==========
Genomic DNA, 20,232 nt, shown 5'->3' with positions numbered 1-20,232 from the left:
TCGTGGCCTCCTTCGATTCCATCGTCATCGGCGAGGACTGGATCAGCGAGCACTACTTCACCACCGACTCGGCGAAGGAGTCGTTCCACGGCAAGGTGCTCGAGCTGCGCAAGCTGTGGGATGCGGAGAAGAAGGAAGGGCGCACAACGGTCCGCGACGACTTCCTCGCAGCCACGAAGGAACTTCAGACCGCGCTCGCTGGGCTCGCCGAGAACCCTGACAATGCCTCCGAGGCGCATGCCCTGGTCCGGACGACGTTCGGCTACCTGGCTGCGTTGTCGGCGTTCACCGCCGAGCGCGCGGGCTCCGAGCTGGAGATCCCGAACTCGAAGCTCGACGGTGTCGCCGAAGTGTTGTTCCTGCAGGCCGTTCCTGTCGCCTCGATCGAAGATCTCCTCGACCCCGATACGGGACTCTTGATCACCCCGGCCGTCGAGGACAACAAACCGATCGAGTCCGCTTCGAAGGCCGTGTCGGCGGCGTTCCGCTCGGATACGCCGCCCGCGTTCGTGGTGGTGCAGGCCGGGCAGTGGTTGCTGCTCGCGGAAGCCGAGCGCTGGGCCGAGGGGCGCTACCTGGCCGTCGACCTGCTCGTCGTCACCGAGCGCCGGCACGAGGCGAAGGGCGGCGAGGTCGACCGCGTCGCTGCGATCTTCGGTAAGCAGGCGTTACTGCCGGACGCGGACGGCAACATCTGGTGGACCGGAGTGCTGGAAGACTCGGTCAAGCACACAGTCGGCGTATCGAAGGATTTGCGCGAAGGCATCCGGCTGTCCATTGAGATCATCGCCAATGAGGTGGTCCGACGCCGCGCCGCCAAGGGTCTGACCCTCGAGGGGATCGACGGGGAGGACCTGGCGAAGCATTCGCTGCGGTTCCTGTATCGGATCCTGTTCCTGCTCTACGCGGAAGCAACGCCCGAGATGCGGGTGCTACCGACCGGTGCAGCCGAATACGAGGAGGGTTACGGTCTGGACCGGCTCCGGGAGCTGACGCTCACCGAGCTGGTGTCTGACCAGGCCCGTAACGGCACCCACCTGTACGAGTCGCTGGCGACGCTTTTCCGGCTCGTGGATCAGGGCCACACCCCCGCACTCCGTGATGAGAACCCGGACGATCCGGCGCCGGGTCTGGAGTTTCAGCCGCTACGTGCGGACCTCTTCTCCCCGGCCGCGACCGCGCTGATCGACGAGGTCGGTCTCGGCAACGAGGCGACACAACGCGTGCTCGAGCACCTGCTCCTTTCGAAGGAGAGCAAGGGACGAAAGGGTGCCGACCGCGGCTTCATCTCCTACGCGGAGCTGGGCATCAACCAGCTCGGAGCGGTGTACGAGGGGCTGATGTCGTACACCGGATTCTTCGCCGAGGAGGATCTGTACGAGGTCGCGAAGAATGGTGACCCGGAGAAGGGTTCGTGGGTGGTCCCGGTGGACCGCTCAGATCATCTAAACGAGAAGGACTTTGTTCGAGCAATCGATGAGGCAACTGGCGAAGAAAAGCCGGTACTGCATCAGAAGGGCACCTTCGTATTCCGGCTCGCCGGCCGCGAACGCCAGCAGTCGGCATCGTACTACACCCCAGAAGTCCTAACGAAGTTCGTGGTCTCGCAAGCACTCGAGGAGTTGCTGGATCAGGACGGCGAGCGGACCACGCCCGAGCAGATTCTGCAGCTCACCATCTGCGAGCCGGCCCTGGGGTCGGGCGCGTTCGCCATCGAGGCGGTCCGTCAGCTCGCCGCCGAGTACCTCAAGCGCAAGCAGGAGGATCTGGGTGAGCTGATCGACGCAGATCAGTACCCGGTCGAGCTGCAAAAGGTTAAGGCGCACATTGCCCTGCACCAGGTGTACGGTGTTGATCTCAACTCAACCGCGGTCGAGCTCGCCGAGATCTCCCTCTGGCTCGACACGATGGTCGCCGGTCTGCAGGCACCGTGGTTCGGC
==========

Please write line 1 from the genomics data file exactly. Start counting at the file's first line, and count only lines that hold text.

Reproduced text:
Genomic DNA, 20,232 nt, shown 5'->3' with positions numbered 1-20,232 from the left: